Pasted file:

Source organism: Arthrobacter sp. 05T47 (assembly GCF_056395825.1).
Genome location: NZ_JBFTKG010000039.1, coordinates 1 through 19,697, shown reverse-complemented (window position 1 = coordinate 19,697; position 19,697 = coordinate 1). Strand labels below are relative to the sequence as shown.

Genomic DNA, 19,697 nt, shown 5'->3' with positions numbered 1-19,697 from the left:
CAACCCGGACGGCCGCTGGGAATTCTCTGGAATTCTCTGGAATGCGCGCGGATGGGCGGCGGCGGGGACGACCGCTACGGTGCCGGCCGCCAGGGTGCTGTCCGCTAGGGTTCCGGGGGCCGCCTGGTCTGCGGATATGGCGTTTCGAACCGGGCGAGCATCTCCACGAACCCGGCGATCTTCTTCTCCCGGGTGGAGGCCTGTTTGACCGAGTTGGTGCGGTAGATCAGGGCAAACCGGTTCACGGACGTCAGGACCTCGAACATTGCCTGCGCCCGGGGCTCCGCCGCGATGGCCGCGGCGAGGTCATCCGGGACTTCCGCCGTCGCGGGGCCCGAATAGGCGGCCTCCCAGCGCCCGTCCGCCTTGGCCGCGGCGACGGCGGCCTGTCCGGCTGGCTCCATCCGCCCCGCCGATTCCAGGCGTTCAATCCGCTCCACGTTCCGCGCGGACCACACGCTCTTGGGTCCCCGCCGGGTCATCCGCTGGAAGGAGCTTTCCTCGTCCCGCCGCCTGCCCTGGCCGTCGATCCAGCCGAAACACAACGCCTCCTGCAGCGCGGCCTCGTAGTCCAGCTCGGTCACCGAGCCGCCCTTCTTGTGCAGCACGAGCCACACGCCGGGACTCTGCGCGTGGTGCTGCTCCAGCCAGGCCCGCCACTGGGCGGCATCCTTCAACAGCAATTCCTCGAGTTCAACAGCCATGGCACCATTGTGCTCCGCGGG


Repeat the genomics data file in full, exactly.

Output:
Source organism: Arthrobacter sp. 05T47 (assembly GCF_056395825.1).
Genome location: NZ_JBFTKG010000039.1, coordinates 1 through 19,697, shown reverse-complemented (window position 1 = coordinate 19,697; position 19,697 = coordinate 1). Strand labels below are relative to the sequence as shown.

Genomic DNA, 19,697 nt, shown 5'->3' with positions numbered 1-19,697 from the left:
CAACCCGGACGGCCGCTGGGAATTCTCTGGAATTCTCTGGAATGCGCGCGGATGGGCGGCGGCGGGGACGACCGCTACGGTGCCGGCCGCCAGGGTGCTGTCCGCTAGGGTTCCGGGGGCCGCCTGGTCTGCGGATATGGCGTTTCGAACCGGGCGAGCATCTCCACGAACCCGGCGATCTTCTTCTCCCGGGTGGAGGCCTGTTTGACCGAGTTGGTGCGGTAGATCAGGGCAAACCGGTTCACGGACGTCAGGACCTCGAACATTGCCTGCGCCCGGGGCTCCGCCGCGATGGCCGCGGCGAGGTCATCCGGGACTTCCGCCGTCGCGGGGCCCGAATAGGCGGCCTCCCAGCGCCCGTCCGCCTTGGCCGCGGCGACGGCGGCCTGTCCGGCTGGCTCCATCCGCCCCGCCGATTCCAGGCGTTCAATCCGCTCCACGTTCCGCGCGGACCACACGCTCTTGGGTCCCCGCCGGGTCATCCGCTGGAAGGAGCTTTCCTCGTCCCGCCGCCTGCCCTGGCCGTCGATCCAGCCGAAACACAACGCCTCCTGCAGCGCGGCCTCGTAGTCCAGCTCGGTCACCGAGCCGCCCTTCTTGTGCAGCACGAGCCACACGCCGGGACTCTGCGCGTGGTGCTGCTCCAGCCAGGCCCGCCACTGGGCGGCATCCTTCAACAGCAATTCCTCGAGTTCAACAGCCATGGCACCATTGTGCTCCGCGGG